Bouquet, a Loyola resident studying communications, said she knew what she wanted to paint from the beginning. She wanted to create “something crazy, but also very pretty,” taking inspiration from some of her previous drawings of flowers and stingrays.

She said whales and stingrays are two animals she loves to draw, and from there she added waves, flowers, clouds and other elements to the drawing to create the mural. She spent more than four hours first sketching her design on the wall, and another two hours outlining it with black paint. On March 26, residents began adding colour to the mural by mixing shades of blues and reds with bright pinks and yellows.

“I wanted to do something for my common room because I thought it was very bare,” she said. “I visualized something, and I thought I could do something good.”

“Next year, a new cohort of people will move in here and they’ll see the amazing artwork on the walls. I think from just looking at it, they’ll know what an incredible place this can be and, hopefully, see the potential for the year to come for them,”  Hussey said. “And if that’s not the case, if anything, at least we’ve made one wall a little nicer to look at.”

Student Life

Bilingualism on the rise

Organization Women on the Rise hosted a bazaar which aims to promote bilingualism in children

Women on the Rise held a Christmas bazaar to raise awareness and funds for their children’s programs that promote bilingualism at an early age on Nov. 26.

Women on the Rise was formed in the early 1990s and has since become an organization that empowers single mothers to return to school and the workforce while also preparing their children for early education, said executive director of Women on the Rise, Grace Campbell.

The organization offers several programs, including an early education program for children and a parenting program for mothers. “We see the community for what it is… and we also see the need. We realized we need more,” said Campbell. The money raised at the bazaar will go mainly to the early education program, which promotes bilingualism in children by teaching children to embrace their native language.

“We need the bazaar to really help our programs to improve and recognize that we’re doing more,” said Campbell. In the past, Women on the Rise has organized spaghetti suppers, pancake breakfasts and garage sales, but this was the first time they hosted a bazaar.

Many of the children who benefit from Women on the Rise’s early education program are from newly immigrated families, said Campbell. The children were born in Canada, but their parents are from other countries.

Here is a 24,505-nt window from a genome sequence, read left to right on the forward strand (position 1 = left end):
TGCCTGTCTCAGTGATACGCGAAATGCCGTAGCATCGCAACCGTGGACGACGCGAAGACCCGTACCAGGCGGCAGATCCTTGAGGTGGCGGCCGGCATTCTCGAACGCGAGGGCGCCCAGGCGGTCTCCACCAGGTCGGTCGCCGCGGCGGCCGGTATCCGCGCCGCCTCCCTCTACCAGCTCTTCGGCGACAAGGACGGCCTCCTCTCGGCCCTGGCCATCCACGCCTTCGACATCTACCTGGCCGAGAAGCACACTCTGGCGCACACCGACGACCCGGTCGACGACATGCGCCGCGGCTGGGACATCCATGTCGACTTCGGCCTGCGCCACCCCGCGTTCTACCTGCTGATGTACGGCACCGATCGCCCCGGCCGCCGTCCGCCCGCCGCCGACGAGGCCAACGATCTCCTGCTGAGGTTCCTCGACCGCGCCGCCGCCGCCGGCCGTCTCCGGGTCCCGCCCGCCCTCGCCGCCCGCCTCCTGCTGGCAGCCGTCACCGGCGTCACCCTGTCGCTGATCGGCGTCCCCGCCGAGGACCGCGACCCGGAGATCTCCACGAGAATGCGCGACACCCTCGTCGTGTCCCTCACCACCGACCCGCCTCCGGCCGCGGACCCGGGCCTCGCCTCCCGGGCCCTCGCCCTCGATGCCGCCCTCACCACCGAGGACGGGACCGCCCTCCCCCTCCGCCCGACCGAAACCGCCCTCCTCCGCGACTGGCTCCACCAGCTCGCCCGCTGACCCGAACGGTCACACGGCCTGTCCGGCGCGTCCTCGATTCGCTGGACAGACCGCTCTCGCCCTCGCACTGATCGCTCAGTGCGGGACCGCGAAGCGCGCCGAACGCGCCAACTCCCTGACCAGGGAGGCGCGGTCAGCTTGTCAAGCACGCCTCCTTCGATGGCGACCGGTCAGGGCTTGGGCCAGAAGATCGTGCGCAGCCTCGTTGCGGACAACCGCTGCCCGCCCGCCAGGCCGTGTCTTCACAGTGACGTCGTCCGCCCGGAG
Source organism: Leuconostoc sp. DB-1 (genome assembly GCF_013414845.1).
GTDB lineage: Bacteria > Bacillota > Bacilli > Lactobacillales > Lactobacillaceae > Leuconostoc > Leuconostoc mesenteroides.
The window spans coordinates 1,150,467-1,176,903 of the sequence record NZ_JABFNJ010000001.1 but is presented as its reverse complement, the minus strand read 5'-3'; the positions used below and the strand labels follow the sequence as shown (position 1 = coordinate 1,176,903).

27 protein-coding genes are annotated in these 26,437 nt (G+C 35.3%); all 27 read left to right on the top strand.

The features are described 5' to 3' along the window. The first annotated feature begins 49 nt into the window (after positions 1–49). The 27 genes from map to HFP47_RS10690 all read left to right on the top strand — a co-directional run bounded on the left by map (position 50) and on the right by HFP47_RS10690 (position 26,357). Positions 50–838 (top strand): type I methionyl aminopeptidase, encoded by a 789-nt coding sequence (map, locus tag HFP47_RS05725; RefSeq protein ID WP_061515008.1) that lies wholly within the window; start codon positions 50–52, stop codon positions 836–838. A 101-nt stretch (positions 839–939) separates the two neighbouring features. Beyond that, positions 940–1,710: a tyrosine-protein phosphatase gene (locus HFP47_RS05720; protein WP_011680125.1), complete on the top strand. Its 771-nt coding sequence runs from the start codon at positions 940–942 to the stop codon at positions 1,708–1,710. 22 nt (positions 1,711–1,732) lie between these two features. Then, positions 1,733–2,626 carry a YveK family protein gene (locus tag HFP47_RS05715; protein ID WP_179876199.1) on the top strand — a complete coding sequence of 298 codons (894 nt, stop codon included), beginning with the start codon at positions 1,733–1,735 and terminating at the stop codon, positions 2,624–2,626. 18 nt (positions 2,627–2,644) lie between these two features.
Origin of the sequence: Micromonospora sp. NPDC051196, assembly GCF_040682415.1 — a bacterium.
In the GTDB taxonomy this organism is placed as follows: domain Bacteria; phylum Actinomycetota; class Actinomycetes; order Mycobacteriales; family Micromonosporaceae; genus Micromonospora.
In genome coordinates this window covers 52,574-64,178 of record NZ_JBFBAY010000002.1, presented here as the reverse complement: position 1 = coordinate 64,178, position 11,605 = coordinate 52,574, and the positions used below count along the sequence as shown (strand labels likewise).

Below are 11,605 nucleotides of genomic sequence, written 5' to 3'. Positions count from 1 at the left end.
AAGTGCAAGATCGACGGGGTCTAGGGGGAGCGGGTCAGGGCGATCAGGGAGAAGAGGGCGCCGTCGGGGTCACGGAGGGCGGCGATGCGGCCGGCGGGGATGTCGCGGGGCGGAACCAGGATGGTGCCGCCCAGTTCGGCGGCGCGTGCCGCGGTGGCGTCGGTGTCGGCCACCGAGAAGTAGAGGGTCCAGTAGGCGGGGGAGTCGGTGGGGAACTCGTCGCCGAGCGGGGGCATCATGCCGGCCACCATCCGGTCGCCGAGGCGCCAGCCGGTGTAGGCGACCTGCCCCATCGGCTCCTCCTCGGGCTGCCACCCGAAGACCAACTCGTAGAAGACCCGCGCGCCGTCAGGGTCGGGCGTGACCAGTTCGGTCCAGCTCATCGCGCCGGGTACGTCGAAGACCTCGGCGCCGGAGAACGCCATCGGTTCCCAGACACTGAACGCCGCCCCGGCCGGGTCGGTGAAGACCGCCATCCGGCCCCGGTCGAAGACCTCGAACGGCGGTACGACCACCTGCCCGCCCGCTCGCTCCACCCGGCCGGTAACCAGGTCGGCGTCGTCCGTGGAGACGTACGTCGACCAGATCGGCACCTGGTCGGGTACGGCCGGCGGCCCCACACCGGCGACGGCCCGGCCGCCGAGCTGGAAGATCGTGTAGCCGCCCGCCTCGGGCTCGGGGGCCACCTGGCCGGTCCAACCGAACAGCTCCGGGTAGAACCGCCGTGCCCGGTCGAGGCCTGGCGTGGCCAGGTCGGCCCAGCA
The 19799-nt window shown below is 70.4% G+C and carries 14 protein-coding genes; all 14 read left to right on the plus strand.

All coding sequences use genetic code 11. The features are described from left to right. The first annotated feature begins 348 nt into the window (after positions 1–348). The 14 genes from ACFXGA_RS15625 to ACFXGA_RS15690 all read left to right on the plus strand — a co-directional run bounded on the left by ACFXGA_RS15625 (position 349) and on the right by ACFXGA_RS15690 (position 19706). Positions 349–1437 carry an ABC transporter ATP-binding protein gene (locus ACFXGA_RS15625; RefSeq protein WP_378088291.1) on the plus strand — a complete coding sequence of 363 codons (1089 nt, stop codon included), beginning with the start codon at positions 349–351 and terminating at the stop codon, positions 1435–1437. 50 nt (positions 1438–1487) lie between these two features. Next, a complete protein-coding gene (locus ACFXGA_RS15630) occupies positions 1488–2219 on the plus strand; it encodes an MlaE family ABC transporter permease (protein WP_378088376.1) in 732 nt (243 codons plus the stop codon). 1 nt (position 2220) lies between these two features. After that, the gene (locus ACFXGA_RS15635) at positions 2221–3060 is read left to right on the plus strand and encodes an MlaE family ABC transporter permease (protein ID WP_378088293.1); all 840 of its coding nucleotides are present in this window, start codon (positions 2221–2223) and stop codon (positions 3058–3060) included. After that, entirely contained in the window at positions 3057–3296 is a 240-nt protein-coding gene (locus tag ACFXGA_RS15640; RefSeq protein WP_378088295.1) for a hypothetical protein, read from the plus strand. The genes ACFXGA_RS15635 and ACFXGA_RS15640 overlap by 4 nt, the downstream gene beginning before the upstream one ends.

According to Campbell, Women on the Rise is looking to help new immigrant families with children between the ages of zero to five, otherwise known as the “sponge age.” During this time, children absorb a lot of information and the organization is looking to improve their language skills.

“The benefits of bilingualism are linked to children’s immediate personal lives but also linked to schooling, socioemotional development and globalization,” said Fred Genesee, a professor emeritus in McGill’s psychology department.

In Genesee’s article “At-risk Learners and Bilingualism: Is It a Good Idea?” he compares some of the advantages of raising and educating children bilingually. He found that “immigrant adolescents whose ethnic identities integrate and embrace both majority and minority cultures tend: to be more involved with both the majority and minority culture and to show higher levels of psychological and sociological adaptation.”

However, immigrant children who only speak the majority language and have little to no involvement with their ethnic group exhibit lower levels of adaption, according to the same article. This is similarly seen in those who isolate themselves from the majority culture by limiting their relationships to those within their ethnic peer groups.

“If community organizations like Women on the Rise get involved with having parents feel proud of who they are and proud of where they’re from, and have them transcend that to their child, then the child will feel and embrace the fact,” Campbell said. Their child education program is looking to not only teach language and culture, but also to teach children embrace and be proud of it.

These ideas have already been implemented into their programs. Mothers were asked to bring in books in their native language and read, not only to their sons and daughters, but all the children involved in the program. While some parents were surprised by the task, Women on the Rise wants to ensure that parents understand the importance of having pride in their culture and sharing that with their children.

These programs don’t stop with children—training will also be made available to teachers. Instead of prohibiting children from speaking in their own language, Women on the Rise hopes more teachers will ask the question, “What does that mean?”

“This will build a very good foundation for the child and by doing that it will give them confidence. Once they feel confident in who they are, it will help with their learnings,” said Campbell.

Women on the Rise was created at a time when many black women were having children at a young age and living on their own, said Campbell. “The social workers were out there, the nurses were out there but it seemed like [the mothers] were in isolation,” said Campbell.

Soon enough a small group was formed where women could socialize and learn more about each other. As it started to grow, it became an organization known as Black Women on the Rise. According to Campbell, although it was called “Black Women on the Rise,” it was not about race, but rather, on immigrant women living in isolation, and helping them become empowered and integrate into society.

In 2003, the organization dropped “Black” from their name to clarify they were seeking to give all women an opportunity to be a part of Women on the Rise, said Campbell. What began as a small program for young immigrant mothers has since developed into a non-profit offering physical, emotional and educational development programs and services.

For more information on Women on Rise and their fundraising events, visit their website.

Exit mobile version